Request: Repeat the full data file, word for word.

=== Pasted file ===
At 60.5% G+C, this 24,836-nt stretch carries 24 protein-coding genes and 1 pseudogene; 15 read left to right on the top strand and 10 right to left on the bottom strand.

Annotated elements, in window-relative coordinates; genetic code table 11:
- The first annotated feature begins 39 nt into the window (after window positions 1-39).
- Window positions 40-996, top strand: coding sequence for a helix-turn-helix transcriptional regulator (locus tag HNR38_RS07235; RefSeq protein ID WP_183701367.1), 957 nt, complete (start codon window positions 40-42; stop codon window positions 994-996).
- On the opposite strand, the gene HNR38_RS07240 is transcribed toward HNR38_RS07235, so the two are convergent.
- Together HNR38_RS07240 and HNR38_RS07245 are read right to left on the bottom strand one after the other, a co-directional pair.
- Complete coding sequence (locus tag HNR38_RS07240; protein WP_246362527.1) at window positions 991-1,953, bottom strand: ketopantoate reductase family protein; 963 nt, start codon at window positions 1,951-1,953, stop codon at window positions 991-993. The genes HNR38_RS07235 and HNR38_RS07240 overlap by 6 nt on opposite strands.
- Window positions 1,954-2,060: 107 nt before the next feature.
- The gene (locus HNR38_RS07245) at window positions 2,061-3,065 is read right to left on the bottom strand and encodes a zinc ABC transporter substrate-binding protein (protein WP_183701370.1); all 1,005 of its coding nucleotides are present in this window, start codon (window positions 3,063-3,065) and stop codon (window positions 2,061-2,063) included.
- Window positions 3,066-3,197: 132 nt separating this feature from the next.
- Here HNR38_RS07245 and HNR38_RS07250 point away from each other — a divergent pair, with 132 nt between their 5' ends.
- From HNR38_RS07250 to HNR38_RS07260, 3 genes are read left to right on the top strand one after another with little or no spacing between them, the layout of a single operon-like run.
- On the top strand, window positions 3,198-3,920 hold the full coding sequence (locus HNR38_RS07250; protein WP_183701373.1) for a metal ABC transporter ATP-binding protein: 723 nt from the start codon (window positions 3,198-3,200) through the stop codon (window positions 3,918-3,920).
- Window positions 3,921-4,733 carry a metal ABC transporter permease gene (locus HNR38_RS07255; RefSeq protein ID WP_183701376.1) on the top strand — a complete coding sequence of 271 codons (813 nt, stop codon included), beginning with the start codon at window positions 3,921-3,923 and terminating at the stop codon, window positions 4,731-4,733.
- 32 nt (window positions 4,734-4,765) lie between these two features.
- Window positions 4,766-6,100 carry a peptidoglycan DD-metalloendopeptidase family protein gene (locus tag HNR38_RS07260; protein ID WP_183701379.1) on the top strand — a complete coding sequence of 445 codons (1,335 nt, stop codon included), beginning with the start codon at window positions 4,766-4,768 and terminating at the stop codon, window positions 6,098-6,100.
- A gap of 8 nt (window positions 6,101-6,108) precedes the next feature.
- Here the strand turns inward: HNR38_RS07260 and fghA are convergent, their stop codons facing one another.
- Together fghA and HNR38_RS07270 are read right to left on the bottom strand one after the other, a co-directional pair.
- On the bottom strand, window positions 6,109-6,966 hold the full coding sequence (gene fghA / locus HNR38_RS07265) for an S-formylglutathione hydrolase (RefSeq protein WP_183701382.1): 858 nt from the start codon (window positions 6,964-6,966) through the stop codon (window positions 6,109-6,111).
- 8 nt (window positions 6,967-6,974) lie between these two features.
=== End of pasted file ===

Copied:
At 60.5% G+C, this 24,836-nt stretch carries 24 protein-coding genes and 1 pseudogene; 15 read left to right on the top strand and 10 right to left on the bottom strand.

Annotated elements, in window-relative coordinates; genetic code table 11:
- The first annotated feature begins 39 nt into the window (after window positions 1-39).
- Window positions 40-996, top strand: coding sequence for a helix-turn-helix transcriptional regulator (locus tag HNR38_RS07235; RefSeq protein ID WP_183701367.1), 957 nt, complete (start codon window positions 40-42; stop codon window positions 994-996).
- On the opposite strand, the gene HNR38_RS07240 is transcribed toward HNR38_RS07235, so the two are convergent.
- Together HNR38_RS07240 and HNR38_RS07245 are read right to left on the bottom strand one after the other, a co-directional pair.
- Complete coding sequence (locus tag HNR38_RS07240; protein WP_246362527.1) at window positions 991-1,953, bottom strand: ketopantoate reductase family protein; 963 nt, start codon at window positions 1,951-1,953, stop codon at window positions 991-993. The genes HNR38_RS07235 and HNR38_RS07240 overlap by 6 nt on opposite strands.
- Window positions 1,954-2,060: 107 nt before the next feature.
- The gene (locus HNR38_RS07245) at window positions 2,061-3,065 is read right to left on the bottom strand and encodes a zinc ABC transporter substrate-binding protein (protein WP_183701370.1); all 1,005 of its coding nucleotides are present in this window, start codon (window positions 3,063-3,065) and stop codon (window positions 2,061-2,063) included.
- Window positions 3,066-3,197: 132 nt separating this feature from the next.
- Here HNR38_RS07245 and HNR38_RS07250 point away from each other — a divergent pair, with 132 nt between their 5' ends.
- From HNR38_RS07250 to HNR38_RS07260, 3 genes are read left to right on the top strand one after another with little or no spacing between them, the layout of a single operon-like run.
- On the top strand, window positions 3,198-3,920 hold the full coding sequence (locus HNR38_RS07250; protein WP_183701373.1) for a metal ABC transporter ATP-binding protein: 723 nt from the start codon (window positions 3,198-3,200) through the stop codon (window positions 3,918-3,920).
- Window positions 3,921-4,733 carry a metal ABC transporter permease gene (locus HNR38_RS07255; RefSeq protein ID WP_183701376.1) on the top strand — a complete coding sequence of 271 codons (813 nt, stop codon included), beginning with the start codon at window positions 3,921-3,923 and terminating at the stop codon, window positions 4,731-4,733.
- 32 nt (window positions 4,734-4,765) lie between these two features.
- Window positions 4,766-6,100 carry a peptidoglycan DD-metalloendopeptidase family protein gene (locus tag HNR38_RS07260; protein ID WP_183701379.1) on the top strand — a complete coding sequence of 445 codons (1,335 nt, stop codon included), beginning with the start codon at window positions 4,766-4,768 and terminating at the stop codon, window positions 6,098-6,100.
- A gap of 8 nt (window positions 6,101-6,108) precedes the next feature.
- Here the strand turns inward: HNR38_RS07260 and fghA are convergent, their stop codons facing one another.
- Together fghA and HNR38_RS07270 are read right to left on the bottom strand one after the other, a co-directional pair.
- On the bottom strand, window positions 6,109-6,966 hold the full coding sequence (gene fghA / locus HNR38_RS07265) for an S-formylglutathione hydrolase (RefSeq protein WP_183701382.1): 858 nt from the start codon (window positions 6,964-6,966) through the stop codon (window positions 6,109-6,111).
- 8 nt (window positions 6,967-6,974) lie between these two features.